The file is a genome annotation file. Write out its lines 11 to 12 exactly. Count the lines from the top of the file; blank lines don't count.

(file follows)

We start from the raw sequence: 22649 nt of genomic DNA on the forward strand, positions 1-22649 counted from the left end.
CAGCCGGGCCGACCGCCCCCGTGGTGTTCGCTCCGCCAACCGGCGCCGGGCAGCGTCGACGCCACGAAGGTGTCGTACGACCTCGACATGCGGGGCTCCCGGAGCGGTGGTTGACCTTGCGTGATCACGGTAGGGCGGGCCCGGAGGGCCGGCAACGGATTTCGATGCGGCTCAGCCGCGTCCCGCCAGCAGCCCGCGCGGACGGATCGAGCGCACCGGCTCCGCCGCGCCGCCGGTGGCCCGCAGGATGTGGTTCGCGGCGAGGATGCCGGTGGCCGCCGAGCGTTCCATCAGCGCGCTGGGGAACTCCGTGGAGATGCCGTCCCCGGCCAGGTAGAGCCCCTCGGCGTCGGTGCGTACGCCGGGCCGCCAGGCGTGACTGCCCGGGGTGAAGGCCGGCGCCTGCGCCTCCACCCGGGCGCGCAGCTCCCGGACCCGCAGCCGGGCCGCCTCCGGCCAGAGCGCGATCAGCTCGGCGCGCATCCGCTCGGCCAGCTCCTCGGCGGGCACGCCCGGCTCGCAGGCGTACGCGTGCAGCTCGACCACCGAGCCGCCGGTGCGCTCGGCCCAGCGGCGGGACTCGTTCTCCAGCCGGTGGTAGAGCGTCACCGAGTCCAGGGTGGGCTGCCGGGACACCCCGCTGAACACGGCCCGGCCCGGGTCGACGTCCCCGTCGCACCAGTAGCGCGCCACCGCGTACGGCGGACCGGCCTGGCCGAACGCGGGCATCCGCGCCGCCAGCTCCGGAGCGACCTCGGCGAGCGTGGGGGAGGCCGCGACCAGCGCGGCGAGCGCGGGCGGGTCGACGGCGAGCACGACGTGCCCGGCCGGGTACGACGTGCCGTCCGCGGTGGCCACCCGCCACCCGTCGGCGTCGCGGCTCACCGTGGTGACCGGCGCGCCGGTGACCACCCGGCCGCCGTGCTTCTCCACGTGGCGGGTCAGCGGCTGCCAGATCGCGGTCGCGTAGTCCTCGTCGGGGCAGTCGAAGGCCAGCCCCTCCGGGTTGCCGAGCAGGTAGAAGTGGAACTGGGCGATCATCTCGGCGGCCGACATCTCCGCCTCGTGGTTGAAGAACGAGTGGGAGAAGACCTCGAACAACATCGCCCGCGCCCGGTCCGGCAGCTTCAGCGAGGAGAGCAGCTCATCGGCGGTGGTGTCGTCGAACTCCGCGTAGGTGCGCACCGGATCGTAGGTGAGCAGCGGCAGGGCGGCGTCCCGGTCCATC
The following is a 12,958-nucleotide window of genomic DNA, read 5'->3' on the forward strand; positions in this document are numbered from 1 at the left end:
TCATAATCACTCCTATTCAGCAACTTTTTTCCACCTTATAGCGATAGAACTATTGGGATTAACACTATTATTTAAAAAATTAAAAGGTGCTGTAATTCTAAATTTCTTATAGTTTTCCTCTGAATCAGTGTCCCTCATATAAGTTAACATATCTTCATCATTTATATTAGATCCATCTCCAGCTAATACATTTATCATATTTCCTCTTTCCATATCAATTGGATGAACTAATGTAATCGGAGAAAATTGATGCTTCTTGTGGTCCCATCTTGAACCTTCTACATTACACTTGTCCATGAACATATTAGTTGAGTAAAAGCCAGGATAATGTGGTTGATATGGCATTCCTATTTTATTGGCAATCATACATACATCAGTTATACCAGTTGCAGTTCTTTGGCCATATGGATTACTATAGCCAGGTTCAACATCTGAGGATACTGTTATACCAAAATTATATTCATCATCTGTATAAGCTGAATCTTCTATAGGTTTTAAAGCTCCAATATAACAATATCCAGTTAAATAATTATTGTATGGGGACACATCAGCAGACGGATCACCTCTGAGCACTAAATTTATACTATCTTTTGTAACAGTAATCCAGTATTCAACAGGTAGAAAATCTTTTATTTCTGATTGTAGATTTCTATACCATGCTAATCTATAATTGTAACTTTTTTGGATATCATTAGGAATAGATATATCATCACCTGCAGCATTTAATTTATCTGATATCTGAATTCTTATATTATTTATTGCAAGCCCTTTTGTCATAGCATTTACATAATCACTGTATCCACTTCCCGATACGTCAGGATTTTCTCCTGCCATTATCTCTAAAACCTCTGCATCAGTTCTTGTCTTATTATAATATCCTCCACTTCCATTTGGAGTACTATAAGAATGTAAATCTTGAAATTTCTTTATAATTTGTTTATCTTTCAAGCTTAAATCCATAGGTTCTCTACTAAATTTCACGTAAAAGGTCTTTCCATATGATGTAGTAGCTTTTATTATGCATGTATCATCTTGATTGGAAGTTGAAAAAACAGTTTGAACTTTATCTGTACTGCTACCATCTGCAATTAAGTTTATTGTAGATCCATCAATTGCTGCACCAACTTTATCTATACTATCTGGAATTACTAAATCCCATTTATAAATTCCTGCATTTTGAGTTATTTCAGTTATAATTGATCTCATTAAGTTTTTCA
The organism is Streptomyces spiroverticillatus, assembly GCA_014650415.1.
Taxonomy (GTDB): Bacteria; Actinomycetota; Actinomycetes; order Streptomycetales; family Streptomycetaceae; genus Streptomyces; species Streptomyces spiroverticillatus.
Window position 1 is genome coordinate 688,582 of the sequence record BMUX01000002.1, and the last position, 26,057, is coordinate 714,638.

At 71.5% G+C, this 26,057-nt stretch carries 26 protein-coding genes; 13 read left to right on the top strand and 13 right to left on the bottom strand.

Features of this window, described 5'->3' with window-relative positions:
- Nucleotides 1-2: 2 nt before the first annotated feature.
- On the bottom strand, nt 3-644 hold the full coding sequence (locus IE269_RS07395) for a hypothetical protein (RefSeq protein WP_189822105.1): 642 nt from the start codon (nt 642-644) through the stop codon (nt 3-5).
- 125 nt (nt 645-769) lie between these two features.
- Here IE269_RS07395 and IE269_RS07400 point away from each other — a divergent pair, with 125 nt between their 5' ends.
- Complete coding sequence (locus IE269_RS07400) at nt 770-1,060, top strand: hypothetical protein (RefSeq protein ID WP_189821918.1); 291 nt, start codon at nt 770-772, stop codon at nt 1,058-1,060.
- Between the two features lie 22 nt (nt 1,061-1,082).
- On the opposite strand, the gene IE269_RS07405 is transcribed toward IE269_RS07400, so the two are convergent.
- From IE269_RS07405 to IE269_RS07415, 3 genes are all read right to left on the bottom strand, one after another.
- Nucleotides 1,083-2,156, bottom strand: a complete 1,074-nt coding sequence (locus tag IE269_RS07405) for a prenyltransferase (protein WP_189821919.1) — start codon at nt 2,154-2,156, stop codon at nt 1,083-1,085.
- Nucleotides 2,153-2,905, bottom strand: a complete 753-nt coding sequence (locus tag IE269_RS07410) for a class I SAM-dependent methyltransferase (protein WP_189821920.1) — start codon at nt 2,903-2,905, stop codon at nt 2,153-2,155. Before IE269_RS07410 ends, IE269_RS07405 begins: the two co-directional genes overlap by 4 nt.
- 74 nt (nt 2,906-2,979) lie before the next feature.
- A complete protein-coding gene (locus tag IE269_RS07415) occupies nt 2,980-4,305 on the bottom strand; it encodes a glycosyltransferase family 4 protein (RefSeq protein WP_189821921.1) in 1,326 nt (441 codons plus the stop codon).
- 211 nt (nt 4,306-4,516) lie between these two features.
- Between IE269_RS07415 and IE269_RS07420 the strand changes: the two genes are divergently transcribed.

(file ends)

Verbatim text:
- On the bottom strand, nt 3-644 hold the full coding sequence (locus IE269_RS07395) for a hypothetical protein (RefSeq protein WP_189822105.1): 642 nt from the start codon (nt 642-644) through the stop codon (nt 3-5).
- 125 nt (nt 645-769) lie between these two features.